In John Walton’s (professor at Wheaton) new book, The Lost World of Genesis One: Ancient Cosmology and the Origins Debate, we have yet another proposition to discuss:
God’s roles as creator and sustainer are less different than we have thought.
Big point here. Practical deism sees creation as something God did, its laws now established to run the cosmos, and God is now done with creating. One form of his is theistic evolution and another is that God sometimes intervenes to make sure things stay on track.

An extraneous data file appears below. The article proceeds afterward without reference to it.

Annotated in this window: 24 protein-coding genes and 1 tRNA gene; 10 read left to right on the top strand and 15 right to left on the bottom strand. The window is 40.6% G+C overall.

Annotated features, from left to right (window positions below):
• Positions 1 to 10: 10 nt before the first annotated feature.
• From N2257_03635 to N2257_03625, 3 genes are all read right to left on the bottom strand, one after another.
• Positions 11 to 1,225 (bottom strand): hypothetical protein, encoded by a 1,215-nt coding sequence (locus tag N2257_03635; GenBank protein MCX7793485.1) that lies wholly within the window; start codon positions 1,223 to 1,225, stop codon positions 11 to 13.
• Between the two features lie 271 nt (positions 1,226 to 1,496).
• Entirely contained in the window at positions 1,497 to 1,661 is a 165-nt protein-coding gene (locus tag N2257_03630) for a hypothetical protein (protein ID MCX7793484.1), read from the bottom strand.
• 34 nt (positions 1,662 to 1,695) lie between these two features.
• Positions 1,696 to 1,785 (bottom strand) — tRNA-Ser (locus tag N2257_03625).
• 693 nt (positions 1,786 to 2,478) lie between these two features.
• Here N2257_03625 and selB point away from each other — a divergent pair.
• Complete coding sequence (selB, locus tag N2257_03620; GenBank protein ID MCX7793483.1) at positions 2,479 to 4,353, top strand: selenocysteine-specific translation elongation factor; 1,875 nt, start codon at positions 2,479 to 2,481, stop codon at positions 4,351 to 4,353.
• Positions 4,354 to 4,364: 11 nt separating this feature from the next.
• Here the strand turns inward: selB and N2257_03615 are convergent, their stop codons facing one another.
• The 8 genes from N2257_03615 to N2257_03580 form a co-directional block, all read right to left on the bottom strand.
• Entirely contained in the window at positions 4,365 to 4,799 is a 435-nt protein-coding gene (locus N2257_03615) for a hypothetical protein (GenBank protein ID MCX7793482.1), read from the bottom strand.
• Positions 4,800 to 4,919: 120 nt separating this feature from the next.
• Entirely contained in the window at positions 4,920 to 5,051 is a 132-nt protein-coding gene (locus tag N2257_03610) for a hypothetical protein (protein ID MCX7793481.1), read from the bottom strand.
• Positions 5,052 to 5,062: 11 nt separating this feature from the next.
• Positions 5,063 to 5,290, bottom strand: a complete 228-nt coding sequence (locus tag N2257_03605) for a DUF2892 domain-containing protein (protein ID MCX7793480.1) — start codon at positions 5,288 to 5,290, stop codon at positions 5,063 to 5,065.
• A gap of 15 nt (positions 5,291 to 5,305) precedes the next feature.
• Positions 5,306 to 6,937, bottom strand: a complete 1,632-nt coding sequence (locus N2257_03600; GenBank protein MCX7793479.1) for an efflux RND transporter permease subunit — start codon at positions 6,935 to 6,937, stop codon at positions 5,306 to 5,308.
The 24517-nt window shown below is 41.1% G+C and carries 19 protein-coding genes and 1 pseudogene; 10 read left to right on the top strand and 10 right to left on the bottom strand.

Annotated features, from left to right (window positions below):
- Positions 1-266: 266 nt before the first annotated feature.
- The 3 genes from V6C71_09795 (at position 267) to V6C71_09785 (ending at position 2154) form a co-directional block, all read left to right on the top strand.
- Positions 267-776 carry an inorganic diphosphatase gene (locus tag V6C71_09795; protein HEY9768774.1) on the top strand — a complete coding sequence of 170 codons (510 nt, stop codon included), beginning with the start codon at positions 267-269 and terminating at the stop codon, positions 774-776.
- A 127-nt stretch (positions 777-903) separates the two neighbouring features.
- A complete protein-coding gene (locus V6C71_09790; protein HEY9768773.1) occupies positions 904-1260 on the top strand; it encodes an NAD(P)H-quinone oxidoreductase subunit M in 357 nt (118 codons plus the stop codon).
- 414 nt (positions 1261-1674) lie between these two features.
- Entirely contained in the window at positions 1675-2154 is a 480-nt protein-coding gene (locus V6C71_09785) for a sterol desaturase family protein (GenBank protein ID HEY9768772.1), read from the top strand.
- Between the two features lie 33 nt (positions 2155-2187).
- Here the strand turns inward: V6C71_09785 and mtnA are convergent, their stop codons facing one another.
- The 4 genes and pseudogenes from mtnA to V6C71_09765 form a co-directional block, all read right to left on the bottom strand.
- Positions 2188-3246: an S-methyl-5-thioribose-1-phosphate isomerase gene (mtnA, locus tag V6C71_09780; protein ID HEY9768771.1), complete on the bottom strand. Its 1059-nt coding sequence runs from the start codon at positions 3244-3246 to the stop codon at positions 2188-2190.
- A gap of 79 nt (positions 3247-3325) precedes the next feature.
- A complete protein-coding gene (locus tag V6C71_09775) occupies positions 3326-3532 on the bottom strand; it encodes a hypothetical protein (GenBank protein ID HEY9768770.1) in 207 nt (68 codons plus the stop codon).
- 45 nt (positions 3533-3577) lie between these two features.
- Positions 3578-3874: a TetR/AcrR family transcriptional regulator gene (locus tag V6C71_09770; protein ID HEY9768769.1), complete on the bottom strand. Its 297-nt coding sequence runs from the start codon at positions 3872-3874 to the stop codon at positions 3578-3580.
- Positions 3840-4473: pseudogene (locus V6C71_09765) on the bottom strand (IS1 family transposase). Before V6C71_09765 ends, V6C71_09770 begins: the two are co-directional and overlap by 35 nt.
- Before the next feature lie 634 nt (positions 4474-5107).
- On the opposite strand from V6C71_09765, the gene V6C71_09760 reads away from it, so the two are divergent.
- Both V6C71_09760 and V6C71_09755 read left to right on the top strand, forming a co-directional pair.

Another view sees creation as ongoing, and he points to Moltmann as one theologian who adheres to this idea. Walton wonders if what happens after Genesis 1 can be called “creation.”
Walton offers a third way: “create” refers to functions and that means “create” refers more to God’s using materials to shape their direction than to God’s origination of materials. This means “creating” and “sustaining” are more connected than in other models.
In other words, the continuing work of God to maintain and sustain are different than the kind of thing God does in Days 1-6. Walton sees a God who manages (as intimate involvement) but does not micromanage. God “maintains” (materiality) and “sustains” (functionality). God’s involvement moves beyond practical deism, but the special place for creation in Genesis 1 means there is a distinct activity there.